In terms of body proportions there’s definitely been a growth spurt for the X3 with a 28mm increase in width and a 11mm higher ground clearance at 212mm. There’s minimal change in height but at 4.65 metres in length and a widened track the X3 is dimensionally very close to the original X5. Despite the extra bulk and more equipment the new X3 is 25kg lighter than its predecessor – an impressive result for BMW engineers. Continue reading “BMW X3 xDrive 20d 2011 Review” »
June 2nd, 2011 by Darren Cottingham
Mini has just released details of an aggressive new pricing strategy spanning most of its NZ model range. The entry price for a new Mini will now start at $27,900 and the recommended retail price of most new models will be reduced by between four or five thousand dollars.
This new competitive pricing will make Mini a more accessible option for those looking at purchasing a small, economical hatch in the NZ market.
“This price realignment will mean many more Mini fans can share in the dynamic go-kart like driving experience of this premium small car,” said the Managing Director of BMW Group, Mark Gilbert.
“Mini is renowned for its fun to drive and playful, boundary pushing nature, and is one of only a few brands which has an iconic 50 year plus heritage. Most people have a special memory or experience with Mini and this will give more motorists the opportunity to re-engage with their Mini experience.”
The entry model to the range, Mini Ray, is powered by a 1.6-litre petrol engine and weighs just 1135kg. Fuel economy is frugal at 5.4-litres per 100km combined. Continue reading “Mini slashes pricing on most NZ models” »
May 27th, 2011 by Darren Cottingham
Volvo station wagons reached a point when they achieved such a high level of safety and practicality than they became a bit of a cliché on wheels. The boxy-back shape had evolved to perfection for packing in gangs of children and wet Labradors. It was also an ultimately dependable machine that would keep moving forward in even the harshest climates. But someone told Volvo that these virtues just weren’t enough, they wanted sharp dynamics and even sharper styling. Could Volvo respond with a new excitement-injected wagon while still keeping its diehard family-focused fans content? The Swedish carmaker decided to find out with its new midsize V60 sport wagon. Car and SUV played Dad for a week to discover more.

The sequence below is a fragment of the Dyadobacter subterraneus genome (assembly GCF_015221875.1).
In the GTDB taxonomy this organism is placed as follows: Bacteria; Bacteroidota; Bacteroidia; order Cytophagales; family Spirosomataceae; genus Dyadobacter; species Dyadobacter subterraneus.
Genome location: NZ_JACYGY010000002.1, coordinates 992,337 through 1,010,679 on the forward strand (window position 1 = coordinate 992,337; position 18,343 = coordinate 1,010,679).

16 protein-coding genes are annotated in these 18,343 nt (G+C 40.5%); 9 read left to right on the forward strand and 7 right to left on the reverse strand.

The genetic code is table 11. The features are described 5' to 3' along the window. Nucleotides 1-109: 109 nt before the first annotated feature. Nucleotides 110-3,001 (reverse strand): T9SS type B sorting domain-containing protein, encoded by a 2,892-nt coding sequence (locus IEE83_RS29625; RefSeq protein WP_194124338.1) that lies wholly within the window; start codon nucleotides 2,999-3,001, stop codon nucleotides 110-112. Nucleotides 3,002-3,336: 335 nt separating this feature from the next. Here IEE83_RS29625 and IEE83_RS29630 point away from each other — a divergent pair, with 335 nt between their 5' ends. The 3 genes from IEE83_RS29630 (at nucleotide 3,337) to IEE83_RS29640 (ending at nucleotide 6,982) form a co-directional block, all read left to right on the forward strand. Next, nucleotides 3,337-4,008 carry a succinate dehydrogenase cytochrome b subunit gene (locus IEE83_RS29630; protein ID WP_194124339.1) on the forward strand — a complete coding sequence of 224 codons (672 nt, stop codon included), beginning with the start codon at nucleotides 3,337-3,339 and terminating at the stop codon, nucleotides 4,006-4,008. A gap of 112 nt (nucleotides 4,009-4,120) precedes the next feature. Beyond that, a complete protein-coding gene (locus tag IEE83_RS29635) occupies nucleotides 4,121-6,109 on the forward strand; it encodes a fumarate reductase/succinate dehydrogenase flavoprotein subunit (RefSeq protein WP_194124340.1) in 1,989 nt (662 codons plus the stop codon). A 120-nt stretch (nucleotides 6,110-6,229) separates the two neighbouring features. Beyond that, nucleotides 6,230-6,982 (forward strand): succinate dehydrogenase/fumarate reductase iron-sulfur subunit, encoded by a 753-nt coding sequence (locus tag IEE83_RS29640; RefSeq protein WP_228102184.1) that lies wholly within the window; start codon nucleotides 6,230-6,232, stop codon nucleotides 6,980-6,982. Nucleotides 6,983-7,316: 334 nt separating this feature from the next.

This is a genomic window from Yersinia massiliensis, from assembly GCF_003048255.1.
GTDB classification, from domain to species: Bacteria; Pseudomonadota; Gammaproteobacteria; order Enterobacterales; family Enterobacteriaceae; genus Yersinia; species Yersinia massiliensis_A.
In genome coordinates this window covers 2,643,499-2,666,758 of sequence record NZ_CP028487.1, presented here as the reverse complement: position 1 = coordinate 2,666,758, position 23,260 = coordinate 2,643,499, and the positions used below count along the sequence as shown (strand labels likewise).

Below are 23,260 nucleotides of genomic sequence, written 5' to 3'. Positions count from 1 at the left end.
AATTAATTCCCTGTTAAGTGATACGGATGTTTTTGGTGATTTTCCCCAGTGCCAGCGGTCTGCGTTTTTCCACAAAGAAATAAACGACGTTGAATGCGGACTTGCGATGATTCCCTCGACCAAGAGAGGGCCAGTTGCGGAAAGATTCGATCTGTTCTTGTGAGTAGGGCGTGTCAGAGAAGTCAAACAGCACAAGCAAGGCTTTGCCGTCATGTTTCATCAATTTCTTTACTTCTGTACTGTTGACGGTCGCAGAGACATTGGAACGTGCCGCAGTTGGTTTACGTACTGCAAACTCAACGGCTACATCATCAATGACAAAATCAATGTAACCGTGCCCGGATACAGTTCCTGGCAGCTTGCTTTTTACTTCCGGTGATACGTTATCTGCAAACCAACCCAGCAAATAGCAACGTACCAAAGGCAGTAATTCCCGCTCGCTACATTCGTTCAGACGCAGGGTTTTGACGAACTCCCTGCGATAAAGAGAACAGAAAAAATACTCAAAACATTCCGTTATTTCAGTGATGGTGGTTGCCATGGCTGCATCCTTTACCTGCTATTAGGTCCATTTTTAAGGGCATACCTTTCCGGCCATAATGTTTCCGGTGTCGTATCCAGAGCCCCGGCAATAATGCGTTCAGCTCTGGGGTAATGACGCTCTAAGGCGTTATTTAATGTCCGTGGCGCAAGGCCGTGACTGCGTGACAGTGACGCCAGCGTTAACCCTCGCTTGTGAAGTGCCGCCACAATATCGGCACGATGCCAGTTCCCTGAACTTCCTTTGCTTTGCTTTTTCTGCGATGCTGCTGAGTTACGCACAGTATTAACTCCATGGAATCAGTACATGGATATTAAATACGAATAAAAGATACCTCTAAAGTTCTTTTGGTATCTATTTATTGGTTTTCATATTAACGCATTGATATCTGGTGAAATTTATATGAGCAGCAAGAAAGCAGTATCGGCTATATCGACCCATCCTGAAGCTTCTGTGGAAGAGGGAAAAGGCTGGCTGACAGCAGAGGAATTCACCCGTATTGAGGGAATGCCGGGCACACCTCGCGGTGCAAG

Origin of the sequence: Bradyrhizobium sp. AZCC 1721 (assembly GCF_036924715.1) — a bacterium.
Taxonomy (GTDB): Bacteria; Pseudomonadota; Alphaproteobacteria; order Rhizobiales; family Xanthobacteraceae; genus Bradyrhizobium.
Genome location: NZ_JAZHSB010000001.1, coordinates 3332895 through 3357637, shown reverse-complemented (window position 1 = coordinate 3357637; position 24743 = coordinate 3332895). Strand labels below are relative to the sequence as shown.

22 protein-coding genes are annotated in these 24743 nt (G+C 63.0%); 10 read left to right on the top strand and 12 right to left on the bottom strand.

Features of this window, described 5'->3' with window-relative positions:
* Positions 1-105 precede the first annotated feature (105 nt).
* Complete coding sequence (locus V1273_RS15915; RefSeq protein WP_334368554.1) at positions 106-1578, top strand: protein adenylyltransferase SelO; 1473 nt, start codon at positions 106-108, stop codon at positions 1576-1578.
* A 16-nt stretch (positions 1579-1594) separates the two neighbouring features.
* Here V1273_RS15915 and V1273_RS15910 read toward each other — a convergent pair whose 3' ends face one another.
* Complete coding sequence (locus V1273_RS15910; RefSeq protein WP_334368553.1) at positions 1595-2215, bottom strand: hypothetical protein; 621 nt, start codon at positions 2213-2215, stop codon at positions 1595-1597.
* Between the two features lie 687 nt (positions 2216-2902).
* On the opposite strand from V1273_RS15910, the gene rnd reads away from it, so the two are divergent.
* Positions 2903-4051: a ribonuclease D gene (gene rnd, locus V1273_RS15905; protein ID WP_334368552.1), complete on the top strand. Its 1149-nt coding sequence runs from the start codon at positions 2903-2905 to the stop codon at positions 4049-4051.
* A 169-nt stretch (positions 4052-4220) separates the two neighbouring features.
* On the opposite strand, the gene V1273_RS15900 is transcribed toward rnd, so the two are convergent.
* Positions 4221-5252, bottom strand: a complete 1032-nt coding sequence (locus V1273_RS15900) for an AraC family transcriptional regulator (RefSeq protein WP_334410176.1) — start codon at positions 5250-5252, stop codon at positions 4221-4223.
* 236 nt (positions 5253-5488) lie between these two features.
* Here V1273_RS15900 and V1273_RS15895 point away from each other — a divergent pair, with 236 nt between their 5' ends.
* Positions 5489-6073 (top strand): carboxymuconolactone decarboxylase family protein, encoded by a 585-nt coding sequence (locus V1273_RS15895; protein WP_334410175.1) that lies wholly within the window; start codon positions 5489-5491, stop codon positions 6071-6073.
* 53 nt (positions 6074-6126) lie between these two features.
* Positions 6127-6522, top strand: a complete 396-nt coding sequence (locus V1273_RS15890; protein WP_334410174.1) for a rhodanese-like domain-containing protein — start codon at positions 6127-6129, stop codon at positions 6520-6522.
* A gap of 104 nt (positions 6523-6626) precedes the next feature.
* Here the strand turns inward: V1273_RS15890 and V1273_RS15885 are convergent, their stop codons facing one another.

The ‘boxy but good’ persona has been vacated with the V60, the good part remains, but the boxy, well that’s history. While Volvo’s curvaceous SUVs have been around for some time now the V60 represents a revolution in design for its station wagon body shape. At the front, it’s a carbon copy of its S60 sedan sibling with a lightly creased bonnet dipping into a corporate grille and purposeful dual headlights. Along the sides, the V60 cuts a mean profile with a flowing full-length shoulder line and a glasshouse that tapers away. With blackened-out pillars and a gradually sloping roof the V60 has a long, low coupe-like look but it’s at the back where the new design language is heard loudest. With hints of the C30 hatch the rear is framed by stretched vertical tail lamps a roof-mounted spoiler and a chunky bumper. A broad rear windscreen helps with visibility and the tailgate opening is as wide as the design allows. Our tested mid-spec V60 D5 model was finished with 17-inch alloys, integrated roof rails and dual exhaust tips. Aesthetically, the V60 has the look of a true sports wagon, it’s progressive and acts as a rolling public service announcement that buying a Volvo wagon can now be a decision based on visual appeal. Continue reading “Volvo V60 D5 2011 Review” »